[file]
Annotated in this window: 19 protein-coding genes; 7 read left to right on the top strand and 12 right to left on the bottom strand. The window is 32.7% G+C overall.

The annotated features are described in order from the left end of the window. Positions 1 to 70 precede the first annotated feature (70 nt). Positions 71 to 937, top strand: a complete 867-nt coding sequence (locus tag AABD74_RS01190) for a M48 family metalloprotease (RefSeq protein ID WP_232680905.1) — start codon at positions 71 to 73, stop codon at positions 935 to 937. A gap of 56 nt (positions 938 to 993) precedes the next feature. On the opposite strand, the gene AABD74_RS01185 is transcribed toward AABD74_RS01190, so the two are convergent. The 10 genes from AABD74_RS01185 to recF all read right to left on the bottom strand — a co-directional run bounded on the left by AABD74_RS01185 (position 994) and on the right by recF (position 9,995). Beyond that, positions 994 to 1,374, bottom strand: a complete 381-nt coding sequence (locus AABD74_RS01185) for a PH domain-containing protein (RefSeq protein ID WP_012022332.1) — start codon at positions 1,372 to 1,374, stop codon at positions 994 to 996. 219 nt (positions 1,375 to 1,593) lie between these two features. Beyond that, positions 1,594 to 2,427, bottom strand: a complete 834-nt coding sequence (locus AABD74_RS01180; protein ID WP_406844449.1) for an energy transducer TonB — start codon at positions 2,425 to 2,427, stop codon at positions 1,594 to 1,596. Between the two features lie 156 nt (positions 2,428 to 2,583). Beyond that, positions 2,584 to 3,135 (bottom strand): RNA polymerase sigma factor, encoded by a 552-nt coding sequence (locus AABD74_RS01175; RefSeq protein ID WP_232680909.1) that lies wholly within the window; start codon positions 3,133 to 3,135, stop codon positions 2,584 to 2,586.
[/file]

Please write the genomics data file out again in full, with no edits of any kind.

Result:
Annotated in this window: 19 protein-coding genes; 7 read left to right on the top strand and 12 right to left on the bottom strand. The window is 32.7% G+C overall.

The annotated features are described in order from the left end of the window. Positions 1 to 70 precede the first annotated feature (70 nt). Positions 71 to 937, top strand: a complete 867-nt coding sequence (locus tag AABD74_RS01190) for a M48 family metalloprotease (RefSeq protein ID WP_232680905.1) — start codon at positions 71 to 73, stop codon at positions 935 to 937. A gap of 56 nt (positions 938 to 993) precedes the next feature. On the opposite strand, the gene AABD74_RS01185 is transcribed toward AABD74_RS01190, so the two are convergent. The 10 genes from AABD74_RS01185 to recF all read right to left on the bottom strand — a co-directional run bounded on the left by AABD74_RS01185 (position 994) and on the right by recF (position 9,995). Beyond that, positions 994 to 1,374, bottom strand: a complete 381-nt coding sequence (locus AABD74_RS01185) for a PH domain-containing protein (RefSeq protein ID WP_012022332.1) — start codon at positions 1,372 to 1,374, stop codon at positions 994 to 996. 219 nt (positions 1,375 to 1,593) lie between these two features. Beyond that, positions 1,594 to 2,427, bottom strand: a complete 834-nt coding sequence (locus AABD74_RS01180; protein ID WP_406844449.1) for an energy transducer TonB — start codon at positions 2,425 to 2,427, stop codon at positions 1,594 to 1,596. Between the two features lie 156 nt (positions 2,428 to 2,583). Beyond that, positions 2,584 to 3,135 (bottom strand): RNA polymerase sigma factor, encoded by a 552-nt coding sequence (locus AABD74_RS01175; RefSeq protein ID WP_232680909.1) that lies wholly within the window; start codon positions 3,133 to 3,135, stop codon positions 2,584 to 2,586.